Augmented Reality APIs are Here

By Rob Gravelle


Desktop-as-a-Service Designed for Any Cloud ? Nutanix Frame

Virtual Reality - or VR - has been presented to us in several movies, from 1992's Lawnmower Man to the slightly more recent Matrix series. Back in the real world, delivering a true VR experience has been a challenge to say the least. That's because our brains are a lot tougher to fool that we initially believed them to be. A more achievable interim goal would be to enhance real-world experiences by adding digital information and/or data on top of it. That exciting new avenue has been dubbed Augmented Reality (AR). Unlike VR, AR doesn't require a headset to work. In fact, thanks to some new JavaScript-driven kits, AR will soon be commonplace in the near future. In today's article, we'll take a look at a couple of the most prolific JS libraries so far.

How Augmented Reality Web Apps Work

AR kits are generally aimed at camera-equipped mobile devices because they have to analyze each frame to detect markers, and compute the marker's position in the reconstructed 3D world. The original video is then rendered with overlaid synthetic 3D objects. This technique can also work on pre-recorded videos, by hooking the AR rendering engine's source attribute to the video URL. Moreover, image elements may be treated in much the same way as video, by applying marker detection on still images. Hence, the AR kit's source element may be a video, an image or a canvas. However, in practice, marker detection has proven to be less reliable for videos shot in an uncontrolled environment, due to variations in lighting. Most kits should have a threshold property to adapt your detection to those variations.

Here is a demo that provides a good overview of what AR can do:

The emergence of AR development in JavaScript is largely thanks to the WebRTC getUserMedia device API specification, which is a set of JavaScript APIs for Real Time Communication. Opera was the first browser vendor to allow users to interact with HTML5 applications via webcam and microphone, with Chrome right on its heels.

The rest of the article will focus on a couple of popular JavaScript AR libraries.


The JSARToolkit is a JavaScript port of FLARToolKit that renders a 3D model on top of an augmented reality marker in webcam video. At this time, JSARToolKit operates specifically on canvas images and videos played on a canvas.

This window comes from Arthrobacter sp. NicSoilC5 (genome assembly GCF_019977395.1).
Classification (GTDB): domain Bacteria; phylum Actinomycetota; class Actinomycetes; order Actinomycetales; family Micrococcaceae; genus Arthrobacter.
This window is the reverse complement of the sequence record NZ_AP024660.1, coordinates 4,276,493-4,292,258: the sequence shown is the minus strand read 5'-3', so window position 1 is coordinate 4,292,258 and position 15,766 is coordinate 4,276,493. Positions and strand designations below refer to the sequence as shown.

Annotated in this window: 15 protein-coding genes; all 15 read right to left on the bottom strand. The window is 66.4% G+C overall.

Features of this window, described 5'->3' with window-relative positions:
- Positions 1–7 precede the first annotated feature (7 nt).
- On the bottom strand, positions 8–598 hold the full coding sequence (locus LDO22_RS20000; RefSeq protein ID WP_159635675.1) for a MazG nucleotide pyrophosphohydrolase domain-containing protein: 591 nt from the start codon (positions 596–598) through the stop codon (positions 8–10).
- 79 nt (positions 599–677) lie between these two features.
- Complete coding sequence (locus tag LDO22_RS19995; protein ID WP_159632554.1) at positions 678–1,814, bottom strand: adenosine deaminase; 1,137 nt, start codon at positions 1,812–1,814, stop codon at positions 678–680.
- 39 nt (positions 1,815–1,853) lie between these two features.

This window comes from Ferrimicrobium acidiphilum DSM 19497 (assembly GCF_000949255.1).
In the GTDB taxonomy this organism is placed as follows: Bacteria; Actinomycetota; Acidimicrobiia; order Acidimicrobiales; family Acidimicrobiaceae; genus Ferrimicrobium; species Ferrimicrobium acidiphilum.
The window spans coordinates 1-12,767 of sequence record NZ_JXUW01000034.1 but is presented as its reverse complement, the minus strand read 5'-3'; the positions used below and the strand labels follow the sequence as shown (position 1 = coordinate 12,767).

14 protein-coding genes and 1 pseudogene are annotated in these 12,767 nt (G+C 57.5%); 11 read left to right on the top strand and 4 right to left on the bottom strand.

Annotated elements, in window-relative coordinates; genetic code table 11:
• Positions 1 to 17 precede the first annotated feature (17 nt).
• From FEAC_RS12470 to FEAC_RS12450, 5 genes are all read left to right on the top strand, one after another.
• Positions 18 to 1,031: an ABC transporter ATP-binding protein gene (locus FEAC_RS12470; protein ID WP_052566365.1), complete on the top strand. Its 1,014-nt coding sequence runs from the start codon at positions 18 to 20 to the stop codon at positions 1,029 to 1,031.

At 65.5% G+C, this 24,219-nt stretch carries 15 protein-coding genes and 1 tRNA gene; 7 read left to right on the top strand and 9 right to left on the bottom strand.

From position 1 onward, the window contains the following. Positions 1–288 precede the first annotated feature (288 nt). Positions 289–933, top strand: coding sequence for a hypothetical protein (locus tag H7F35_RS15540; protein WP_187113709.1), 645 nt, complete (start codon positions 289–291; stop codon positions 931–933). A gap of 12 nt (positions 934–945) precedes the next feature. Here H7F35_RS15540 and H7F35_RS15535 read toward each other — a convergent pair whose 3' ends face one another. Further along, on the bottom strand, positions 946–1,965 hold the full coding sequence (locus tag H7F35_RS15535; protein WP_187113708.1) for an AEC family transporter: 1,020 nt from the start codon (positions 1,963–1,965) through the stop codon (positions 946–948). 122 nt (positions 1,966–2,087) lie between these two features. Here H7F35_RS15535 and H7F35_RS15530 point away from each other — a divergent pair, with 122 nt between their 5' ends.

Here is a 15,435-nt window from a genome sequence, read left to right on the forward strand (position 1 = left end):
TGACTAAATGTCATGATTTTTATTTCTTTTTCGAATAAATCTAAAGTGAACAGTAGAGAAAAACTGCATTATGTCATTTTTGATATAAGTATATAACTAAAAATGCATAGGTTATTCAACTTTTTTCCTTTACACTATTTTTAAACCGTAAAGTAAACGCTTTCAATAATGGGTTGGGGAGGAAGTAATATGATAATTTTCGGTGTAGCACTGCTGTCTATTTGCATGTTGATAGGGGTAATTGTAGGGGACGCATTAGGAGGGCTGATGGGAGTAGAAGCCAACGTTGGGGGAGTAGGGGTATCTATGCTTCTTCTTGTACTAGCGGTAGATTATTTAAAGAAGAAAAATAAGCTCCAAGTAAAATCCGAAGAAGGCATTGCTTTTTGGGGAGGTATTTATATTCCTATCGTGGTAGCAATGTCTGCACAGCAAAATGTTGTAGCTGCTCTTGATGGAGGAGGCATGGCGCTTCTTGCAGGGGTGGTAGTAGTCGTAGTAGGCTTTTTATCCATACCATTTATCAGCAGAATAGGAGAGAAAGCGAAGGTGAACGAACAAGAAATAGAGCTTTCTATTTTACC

JSARToolKit accepts a canvas element, analyses its contents, and returns a list of AR markers found in the image and the corresponding transformation matrices. To draw a 3D object on top of a marker, you pass the transformation matrix to whatever 3D rendering library you're using so that your object is transformed using the matrix. Finally, WebGL is employed to draw the video frame on the canvas, along with the superimposed object. WebGL is a JavaScript API for rendering interactive 2D and 3D graphics within any compatible web browser without the use of plug-ins.

To analyze video using the JSARToolKit, you have to draw each video frame on the canvas, then pass the canvas to JSARToolKit. It takes a lot of processing power, but JSARToolKit is fast enough on modern JavaScript engines to do this in realtime even on 640x480 video frames. However, the larger the video frame, the longer it takes to process. The makers of JSARToolKit recommend a video frame size of 320x240, or 640x480 if you expect to use small or multiple markers.

Be sure to check out Ilmari Heikkinen's demo for more detailed information on JSARToolKit.


Whereas JSARToolkit specializes on augmented reality markers, Awe.js provides a few other types of AR experiences such as location-based and leap motion sensor AR. It uses WebRTC, WebGL, and getUserMedia device API to produce an AR experience in the browser.

In awe.js, everything is defined within the global window.awe.init() function:

  device_type: awe.AUTO_DETECT_DEVICE_TYPE,
  settings: {

There is a settings property, as well as the ready() and success() events. The former calls awe.util.require() to import required modules, while the latter calls window.awe.setup_scene(). Each awe.js application consists of a 3D scene into which we add points of interest or "pois". Each poi marks out a point in space that is important or useful to us. This can be the location of an object or it might be a point where a recognized object or marker is currently positioned. Then you can attach different types of media (e.g. 3D objects, videos, images and sounds) to each poi called projections.

  device_type: awe.AUTO_DETECT_DEVICE_TYPE,
  settings: {
  ready: function() {
  success: function() {

To add an object (point of interest) into your scene just call:

awe.pois.add({ id: 'my_poi' });

Note that Chrome now requires that webpages using the camera be served over HTTPS.

Patrick Catanzariti created a demo that renders some 3D menu buttons over a marker.


Remember that WebRTC and getUserMedia are still new emerging technologies and are still undergoing lots of changes. For that reason, be cautious when using it in your own projects and be sure to do feature detection before trying to use any AR feature.

Rob Gravelle

Rob Gravelle resides in Ottawa, Canada, and is the founder of GravelleWebDesign.com. Rob has built systems for Intelligence-related organizations such as Canada Border Services, CSIS as well as for numerous commercial businesses.

In his spare time, Rob has become an accomplished guitar player, and has released several CDs. His band, Ivory Knight, was rated as one of Canada's top hard rock and metal groups by Brave Words magazine (issue #92) and reached the #1 spot in the National Heavy Metal charts on Reverb Nation.

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